TUCHMAN: And that's what's happening here. The information is then fed into computers before customers are allowed to buy their guns. Police are

present to arrest people when the computer checks indicate criminal violations. But the private dealers are not legally required to conduct

background checks.

FINE: I would ask you for a Virginia driver's license. That way, I know you're from within the state.

TUCHMAN: What if I gave you a fake Virginia driver's license? You would never know?

FINE: I would have no idea.

TUCHMAN: Would you trust me? Do I have an honest face? Would you sell it to me?

FINE: I -- I'd trust you. You look like you have an honest face.

TUCHMAN: OK. But that being said, sometimes, if you don't think someone has an honest face; if you have a bad vibe, you don't sell it?

FINE: Correct.

UNIDENTIFIED MALE: You got to -- you got to go with your gut instincts.

MILLARD STAHLE, GUN OWNER: This is a competition M1A. It's a civilian version of the M-14.

UNIDENTIFIED MALE: This is a SD40 VE Smith and Wesson 40 caliber. It's a lot like a glock.

TUCHMAN: Jerry Cochran is one of the retailers doing a booming business here.

JERRY COCHRAN, TRADER JERRY'S: We sell any kind of gun, any kind of legal gun you can buy.

TUCHMAN: He is also one of the minority of people here who think things should be more stringent.

COCHRAN: I'm for expanded background checks. I think that a gun -- if somebody is engaging in the business, they ought to do a background check.

I've done it for 35 years. I've never sold a gun without a background check.

TUCHMAN: Many here believe the government needs to be more concerned about mental illness than making it harder to buy a gun. But they are aware

things are about to change.

STAHLER: It's Obama, you know, he wants to do what he thinks is in the best interest of the country. I disagree strongly with him on this issue.

TUCHMAN: Gary Tuchman, CNN, Chantilly, Virginia.


GORANI: And the gun show in Virginia.

And joining the CNN by the way for a special look at guns in America with U.S. president, Barack Obama, Anderson Cooper hosted an exclusive one hour

live town hall event at George Mason University in Virginia. See it Friday at 1:00 a.m. in London and it will re-air the next day on Friday as well.

British home secretary, Theresa May says officials are working to identify the mask militant with a British accent who appears in a new ISIS

propaganda video.

Here's a still image from that video.

During the parliamentary debate today, an opposition member of the parliament asked May about media reports naming the name as Britain's

Siddhartha Dhar. He is believed to have fled to Syria in 2014. He's a convert, by the way. He was born Hindu.

May would not confirm the man's identity citing the ongoing investigation and (inaudible) have not confirmed that it is that man either. So his name

has surfaced in various reports.

Now, despite the threats made in the ISIS video, there are signs that the root's grip is beginning loosen in parts of Iraq.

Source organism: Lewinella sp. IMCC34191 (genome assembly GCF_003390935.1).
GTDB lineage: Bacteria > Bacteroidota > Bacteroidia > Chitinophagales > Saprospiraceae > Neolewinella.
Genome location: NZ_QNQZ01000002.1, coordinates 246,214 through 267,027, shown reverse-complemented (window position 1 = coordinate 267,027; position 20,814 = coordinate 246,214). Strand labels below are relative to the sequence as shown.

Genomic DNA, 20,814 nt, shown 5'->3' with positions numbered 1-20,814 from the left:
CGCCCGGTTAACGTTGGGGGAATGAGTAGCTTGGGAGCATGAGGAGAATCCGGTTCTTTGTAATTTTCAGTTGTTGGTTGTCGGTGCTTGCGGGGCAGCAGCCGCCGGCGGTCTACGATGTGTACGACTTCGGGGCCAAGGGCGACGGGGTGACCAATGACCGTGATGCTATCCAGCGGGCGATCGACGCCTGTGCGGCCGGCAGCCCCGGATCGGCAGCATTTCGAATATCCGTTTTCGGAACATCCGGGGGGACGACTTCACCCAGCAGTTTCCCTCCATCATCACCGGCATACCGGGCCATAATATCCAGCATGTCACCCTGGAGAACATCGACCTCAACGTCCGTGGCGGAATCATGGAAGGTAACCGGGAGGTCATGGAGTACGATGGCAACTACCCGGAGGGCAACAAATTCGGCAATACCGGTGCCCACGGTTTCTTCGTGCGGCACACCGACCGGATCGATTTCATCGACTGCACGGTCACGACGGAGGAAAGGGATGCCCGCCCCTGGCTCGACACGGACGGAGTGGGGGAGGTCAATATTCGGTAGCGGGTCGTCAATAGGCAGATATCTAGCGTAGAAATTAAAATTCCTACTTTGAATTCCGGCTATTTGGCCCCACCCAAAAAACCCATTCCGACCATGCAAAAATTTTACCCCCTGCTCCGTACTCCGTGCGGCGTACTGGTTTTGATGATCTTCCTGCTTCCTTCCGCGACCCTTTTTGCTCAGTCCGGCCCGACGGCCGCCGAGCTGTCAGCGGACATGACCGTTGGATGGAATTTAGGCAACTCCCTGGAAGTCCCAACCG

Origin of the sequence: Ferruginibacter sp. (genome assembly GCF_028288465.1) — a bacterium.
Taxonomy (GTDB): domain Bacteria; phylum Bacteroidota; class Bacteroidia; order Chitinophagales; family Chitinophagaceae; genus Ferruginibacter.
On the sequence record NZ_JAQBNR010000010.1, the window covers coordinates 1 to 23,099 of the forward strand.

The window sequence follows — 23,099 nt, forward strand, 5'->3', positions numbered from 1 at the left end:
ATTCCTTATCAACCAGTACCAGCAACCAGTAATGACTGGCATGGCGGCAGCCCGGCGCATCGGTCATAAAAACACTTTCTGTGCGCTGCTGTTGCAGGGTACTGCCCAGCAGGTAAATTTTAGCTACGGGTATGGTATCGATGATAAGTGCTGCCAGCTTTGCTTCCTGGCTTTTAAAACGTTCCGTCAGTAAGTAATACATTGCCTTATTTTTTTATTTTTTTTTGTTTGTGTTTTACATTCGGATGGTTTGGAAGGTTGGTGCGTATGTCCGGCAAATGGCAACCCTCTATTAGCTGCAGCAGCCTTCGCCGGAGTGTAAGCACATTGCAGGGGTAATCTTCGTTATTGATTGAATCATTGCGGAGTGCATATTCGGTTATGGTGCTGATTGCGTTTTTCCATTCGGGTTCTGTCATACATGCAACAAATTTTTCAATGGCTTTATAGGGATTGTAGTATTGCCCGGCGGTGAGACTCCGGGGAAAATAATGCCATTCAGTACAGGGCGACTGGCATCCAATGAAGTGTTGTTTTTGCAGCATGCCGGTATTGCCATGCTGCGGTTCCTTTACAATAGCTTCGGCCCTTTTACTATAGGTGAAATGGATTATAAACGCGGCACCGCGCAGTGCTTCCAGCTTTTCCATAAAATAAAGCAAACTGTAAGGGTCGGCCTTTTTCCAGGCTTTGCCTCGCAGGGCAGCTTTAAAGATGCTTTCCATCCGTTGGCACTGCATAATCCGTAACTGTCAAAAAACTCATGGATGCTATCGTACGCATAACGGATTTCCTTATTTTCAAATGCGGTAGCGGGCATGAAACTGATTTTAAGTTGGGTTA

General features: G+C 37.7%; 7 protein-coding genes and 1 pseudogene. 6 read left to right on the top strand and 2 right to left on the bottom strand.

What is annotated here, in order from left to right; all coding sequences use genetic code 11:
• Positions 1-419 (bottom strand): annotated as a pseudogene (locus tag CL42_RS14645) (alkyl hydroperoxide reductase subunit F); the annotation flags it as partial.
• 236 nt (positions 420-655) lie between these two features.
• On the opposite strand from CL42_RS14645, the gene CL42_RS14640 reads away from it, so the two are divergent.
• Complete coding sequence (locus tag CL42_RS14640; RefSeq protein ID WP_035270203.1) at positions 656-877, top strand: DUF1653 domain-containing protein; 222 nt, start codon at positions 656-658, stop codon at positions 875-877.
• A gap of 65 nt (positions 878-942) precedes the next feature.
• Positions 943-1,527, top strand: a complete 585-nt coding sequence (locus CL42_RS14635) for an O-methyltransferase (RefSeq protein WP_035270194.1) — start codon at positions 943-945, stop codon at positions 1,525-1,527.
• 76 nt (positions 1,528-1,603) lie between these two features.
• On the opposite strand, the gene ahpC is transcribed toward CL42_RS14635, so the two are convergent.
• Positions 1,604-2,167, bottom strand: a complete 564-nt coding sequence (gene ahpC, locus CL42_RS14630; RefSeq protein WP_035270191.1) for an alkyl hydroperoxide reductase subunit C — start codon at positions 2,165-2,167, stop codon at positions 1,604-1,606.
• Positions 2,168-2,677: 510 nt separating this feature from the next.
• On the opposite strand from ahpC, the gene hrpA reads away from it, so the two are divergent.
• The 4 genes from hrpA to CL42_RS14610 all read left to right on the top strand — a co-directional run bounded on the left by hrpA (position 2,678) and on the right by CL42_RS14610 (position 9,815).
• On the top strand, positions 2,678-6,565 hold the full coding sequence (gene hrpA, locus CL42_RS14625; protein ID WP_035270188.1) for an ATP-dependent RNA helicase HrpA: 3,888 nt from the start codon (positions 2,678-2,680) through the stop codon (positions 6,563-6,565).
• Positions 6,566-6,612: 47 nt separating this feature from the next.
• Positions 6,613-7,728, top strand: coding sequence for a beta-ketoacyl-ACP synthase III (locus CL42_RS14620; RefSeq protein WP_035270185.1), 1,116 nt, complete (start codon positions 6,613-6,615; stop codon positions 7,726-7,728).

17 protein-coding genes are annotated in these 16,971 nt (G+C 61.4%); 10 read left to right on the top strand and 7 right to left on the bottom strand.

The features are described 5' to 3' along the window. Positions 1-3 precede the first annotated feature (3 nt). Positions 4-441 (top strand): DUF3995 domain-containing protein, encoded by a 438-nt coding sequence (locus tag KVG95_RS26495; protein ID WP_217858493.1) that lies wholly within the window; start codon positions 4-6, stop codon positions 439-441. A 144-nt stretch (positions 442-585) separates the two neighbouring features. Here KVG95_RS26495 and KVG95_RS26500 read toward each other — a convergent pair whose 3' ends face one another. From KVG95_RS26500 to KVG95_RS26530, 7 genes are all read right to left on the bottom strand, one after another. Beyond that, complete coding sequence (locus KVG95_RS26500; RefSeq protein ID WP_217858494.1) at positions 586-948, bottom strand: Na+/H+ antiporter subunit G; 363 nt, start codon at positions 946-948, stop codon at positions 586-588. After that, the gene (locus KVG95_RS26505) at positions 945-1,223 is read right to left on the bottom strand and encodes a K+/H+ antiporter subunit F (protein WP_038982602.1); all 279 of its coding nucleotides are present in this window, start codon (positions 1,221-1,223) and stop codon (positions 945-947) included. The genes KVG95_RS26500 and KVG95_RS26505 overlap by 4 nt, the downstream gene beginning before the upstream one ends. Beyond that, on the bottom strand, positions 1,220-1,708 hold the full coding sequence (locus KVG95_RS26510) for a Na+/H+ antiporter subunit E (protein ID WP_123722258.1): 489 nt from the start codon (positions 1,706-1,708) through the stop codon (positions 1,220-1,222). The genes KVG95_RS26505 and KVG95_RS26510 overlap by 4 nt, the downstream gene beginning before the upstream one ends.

One place where ISIS had been battled back is the City of Ramadi. Iraqi troops, now, are pushing to eliminate the last remnants of the terrorist

group there. But as CNN's Nima Elbagir report, many Ramadi civilians are caught in the cross fire.


NIMA ELBAGIR, CNN SENIOR INTERNATIONAL CORRESPONDENT: Iraqi helicopters keep a watchful eye in the sky above, and all around what remains of Ramadi

after six months of ISIS rule.

[05:40:00] Driving through here, you just really get hit by the desolation, the devastation that was visited on this city. What the air strikes and

the ground offensives didn't destroy, ISIS rigged to blow.

Ramadi fell in May last year, and since then, the Iraqi counter terrorism services have battled to reclaim it, every inch and advance through the



ELBAGIR: Yes, we're OK.

The only way we can safely walk is in his footsteps. Even though they've cleared this area, even though they've held it for the last few days, there

are still areas within this that are booby-trapped.

Ramadi was home to nearly a million people. Today, as troops continue their push, we're told possibly over 1,000 families remain, facing death

amidst the rubble.

As the battle for Ramadi has raged, it's been hard to get a sense of the toll on civilians. But in this video, filmed for CNN, you can see soldiers

race across a Sniper Alley to escort back a white flag-waving boy and his family. Those who can't walk are carried. All desperate to escape.

This man describes the horror his family faced.

"ISIS tried to take us away," he says. "Young, old, ill, they wanted to take us all."

In this clip, soldiers gather what remains of the dead. Some, like this woman, appear to have been shot, others, blown to pieces by IEDs.

Much of what was filmed is too graphic to show you, like the remains of a little boy carried to burial.

All over Ramadi, remnants of ISIS' rule still stand.

This is what would have been an ISIS suicide car bomb. You can see the keys actually still inside the ignition. They climbed in through the top.